A former hotel condo is transformed into a modern waterfront dream home.
By Danielle Pope | Photos by Ema Peter
When Sylvie Rochette arrived at the two-storey penthouse suite listed in a former Victoria hotel, it wasn’t her first time in the suite. As Rochette puts it, half of Victoria likely attended at least one party there in the last 40 years.
The suite was, in fact, one of the most famous gathering spots in the city for celebrations and, in its prime, was frequented by local and international notables. It was the very suite that Sam Bawlf, developer of the building, had kept for himself since the structure went up in the 1980s — and it was reputed for its unparalleled eagle’s-nest views of the city.
Situated between the Gorge and the Inner Harbour, its rooftop terrace was the premium place for experiencing Victoria’s Canada Day, Symphony Splash and New Year’s Eve events. The two-level, 2,300-square-foot unit was on rotation for everything from bachelor parties to executive fundraisers.
Views Across the Water
When Rochette discovered the suite, it was the only one in the building for sale — and it wasn’t heavily marketed because the building was undergoing a glazing and balcony renovation so was literally shrink wrapped. Though Rochette couldn’t even see the views through plasticized windows, she knew its potential.
“It was just awful when I walked in, but I had been to parties here before, and I knew I wanted it,” says Rochette, who is the founder and president of Epicure. “I wanted a place where I could avoid the commute after dinner parties, and I enjoyed being on the water.”
It might sound like an easy sell, but Rochette had to overlook wrinkled gold carpets, dated popcorn ceilings, heavy Tudor- style spindles and valances and a big, dark oak staircase. It all had to go.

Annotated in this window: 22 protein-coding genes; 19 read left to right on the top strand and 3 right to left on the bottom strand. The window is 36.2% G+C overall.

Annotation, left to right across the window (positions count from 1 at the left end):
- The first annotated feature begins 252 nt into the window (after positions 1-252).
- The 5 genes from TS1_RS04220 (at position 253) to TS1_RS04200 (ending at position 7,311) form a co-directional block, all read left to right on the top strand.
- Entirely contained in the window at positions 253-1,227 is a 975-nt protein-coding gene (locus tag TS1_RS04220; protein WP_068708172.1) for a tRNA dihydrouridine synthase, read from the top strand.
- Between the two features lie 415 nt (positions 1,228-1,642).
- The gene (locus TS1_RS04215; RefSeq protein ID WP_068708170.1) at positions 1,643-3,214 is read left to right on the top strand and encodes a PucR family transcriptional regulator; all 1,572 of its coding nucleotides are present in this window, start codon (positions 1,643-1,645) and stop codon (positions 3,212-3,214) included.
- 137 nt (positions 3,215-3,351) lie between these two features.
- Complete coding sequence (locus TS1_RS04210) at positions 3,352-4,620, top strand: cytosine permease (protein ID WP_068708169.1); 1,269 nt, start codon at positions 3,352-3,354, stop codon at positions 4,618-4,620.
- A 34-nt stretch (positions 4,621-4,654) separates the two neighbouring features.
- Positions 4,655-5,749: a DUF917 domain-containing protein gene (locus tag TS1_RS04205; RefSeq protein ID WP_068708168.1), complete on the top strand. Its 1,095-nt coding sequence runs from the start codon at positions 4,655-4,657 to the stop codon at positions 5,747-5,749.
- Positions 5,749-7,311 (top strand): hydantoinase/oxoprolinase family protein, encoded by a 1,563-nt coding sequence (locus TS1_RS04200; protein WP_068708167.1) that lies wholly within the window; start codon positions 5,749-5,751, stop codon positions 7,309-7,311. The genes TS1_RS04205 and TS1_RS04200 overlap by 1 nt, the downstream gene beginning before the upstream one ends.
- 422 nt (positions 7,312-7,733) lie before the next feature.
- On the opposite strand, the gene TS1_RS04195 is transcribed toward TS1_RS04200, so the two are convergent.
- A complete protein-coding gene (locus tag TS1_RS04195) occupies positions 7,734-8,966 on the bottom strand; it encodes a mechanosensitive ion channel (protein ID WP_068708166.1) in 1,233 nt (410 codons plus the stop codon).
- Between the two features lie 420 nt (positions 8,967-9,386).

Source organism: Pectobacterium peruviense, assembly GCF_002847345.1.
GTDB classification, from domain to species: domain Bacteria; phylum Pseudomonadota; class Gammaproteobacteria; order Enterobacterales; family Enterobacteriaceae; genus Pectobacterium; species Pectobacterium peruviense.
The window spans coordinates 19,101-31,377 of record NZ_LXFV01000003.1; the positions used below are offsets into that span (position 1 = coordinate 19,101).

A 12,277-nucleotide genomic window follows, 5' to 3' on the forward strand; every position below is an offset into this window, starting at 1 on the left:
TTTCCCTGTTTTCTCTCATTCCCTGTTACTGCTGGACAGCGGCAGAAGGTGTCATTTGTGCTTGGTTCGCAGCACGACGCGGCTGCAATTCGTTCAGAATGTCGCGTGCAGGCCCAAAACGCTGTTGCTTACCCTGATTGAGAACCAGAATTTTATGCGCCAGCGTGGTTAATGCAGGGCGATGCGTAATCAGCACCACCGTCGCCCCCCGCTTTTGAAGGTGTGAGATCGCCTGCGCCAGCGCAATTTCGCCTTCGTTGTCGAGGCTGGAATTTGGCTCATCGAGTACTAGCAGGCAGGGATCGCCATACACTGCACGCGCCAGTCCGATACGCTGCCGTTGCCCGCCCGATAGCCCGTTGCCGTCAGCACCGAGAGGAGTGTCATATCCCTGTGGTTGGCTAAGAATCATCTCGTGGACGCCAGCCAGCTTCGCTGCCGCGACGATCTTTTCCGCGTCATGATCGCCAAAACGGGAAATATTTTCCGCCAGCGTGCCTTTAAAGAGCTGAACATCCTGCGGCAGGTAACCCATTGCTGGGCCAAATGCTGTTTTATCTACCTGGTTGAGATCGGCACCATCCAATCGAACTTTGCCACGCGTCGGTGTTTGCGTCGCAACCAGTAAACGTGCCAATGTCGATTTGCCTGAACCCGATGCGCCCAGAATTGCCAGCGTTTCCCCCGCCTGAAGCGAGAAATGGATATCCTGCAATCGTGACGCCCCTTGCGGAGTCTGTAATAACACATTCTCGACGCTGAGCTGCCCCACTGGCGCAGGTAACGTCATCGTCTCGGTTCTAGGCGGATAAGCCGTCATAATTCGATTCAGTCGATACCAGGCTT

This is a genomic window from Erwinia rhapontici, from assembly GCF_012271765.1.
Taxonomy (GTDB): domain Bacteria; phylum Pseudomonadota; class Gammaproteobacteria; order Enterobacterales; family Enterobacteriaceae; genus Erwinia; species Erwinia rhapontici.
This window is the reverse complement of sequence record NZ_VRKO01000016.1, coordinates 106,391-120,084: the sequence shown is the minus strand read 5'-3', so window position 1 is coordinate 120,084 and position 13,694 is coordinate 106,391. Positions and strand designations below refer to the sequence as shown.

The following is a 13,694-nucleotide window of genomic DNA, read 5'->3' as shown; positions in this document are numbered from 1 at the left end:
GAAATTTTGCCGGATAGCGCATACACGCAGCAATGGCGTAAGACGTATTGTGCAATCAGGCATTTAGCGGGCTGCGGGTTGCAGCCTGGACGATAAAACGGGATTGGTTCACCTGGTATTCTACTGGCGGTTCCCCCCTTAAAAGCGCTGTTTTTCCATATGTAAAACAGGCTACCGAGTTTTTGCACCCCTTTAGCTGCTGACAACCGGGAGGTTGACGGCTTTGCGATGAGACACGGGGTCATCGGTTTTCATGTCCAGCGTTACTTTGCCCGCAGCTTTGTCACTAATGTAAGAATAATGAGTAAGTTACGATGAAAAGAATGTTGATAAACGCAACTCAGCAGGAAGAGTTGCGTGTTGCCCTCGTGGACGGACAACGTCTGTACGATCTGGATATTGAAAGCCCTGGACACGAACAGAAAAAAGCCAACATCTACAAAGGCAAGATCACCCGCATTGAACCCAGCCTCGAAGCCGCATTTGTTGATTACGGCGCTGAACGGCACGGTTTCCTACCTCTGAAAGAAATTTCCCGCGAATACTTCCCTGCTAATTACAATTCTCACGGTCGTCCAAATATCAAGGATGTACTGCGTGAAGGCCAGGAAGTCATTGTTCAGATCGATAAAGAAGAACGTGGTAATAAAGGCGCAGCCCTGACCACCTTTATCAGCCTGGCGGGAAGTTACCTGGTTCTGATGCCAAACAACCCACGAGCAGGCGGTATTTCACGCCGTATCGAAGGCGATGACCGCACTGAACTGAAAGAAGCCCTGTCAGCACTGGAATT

“When Sylvie called me she said, ‘You might think I’m crazy, but I’ve really got something here,’” says designer Bruce Wilkin, who worked with Rochette on her previous home in Deep Cove. “The most remarkable thing about this condo is its jaw-dropping, panoramic views. You look out across the Gorge, the Empress and the ocean and you look down into water. There’s no other place in the city like it.”
Glass & Light
To turn the pinwheel-shaped suite into something that could work for Rochette, however, Wilkin had to recover the space’s natural light and strip the interior to the studs. The kitchen would double in size as the centrepiece of the home, and small sitting nooks would be reabsorbed into the design to create a spacious living and dining area on the first level.
The second level’s three bedrooms would transform into an office, guest room and master, though the master’s thin closet would be expanded into a full walk-in closet (complete with windows) and ensuite.
Glass and lightness would become the theme throughout the house, including the glass-paneled staircase, complete with Bocci lights cascading like bubbles through the centre. In the bath, custom Garry oak panelling created a heritage wall feature, saved from a fallen tree from Rochette’s former home. One of the most challenging parts of the project came from an oversized art piece by Rande Cook. Too big to fit through the building’s doors, it had to be craned through top-story windows.
While Wilkin had some set building parameters to work with, the team was able to add a disguised HVAC and air conditioning system, water purification system, full-scale washer and dryer, kitchen appliances — including an in-counter steamer for cooking ease — and white lacquered cabinets with durable porcelain countertops for heavy use.
“There is still so much space for people to gather around, to visit, to celebrate — and it’s luminous,” says Rochette. “At night, the suite comes alive with all the Inner Harbour lights, and we love our sunny little breakfast table in the morning. It’s a space that feels like you can come and go as you want, and that’s perfect.”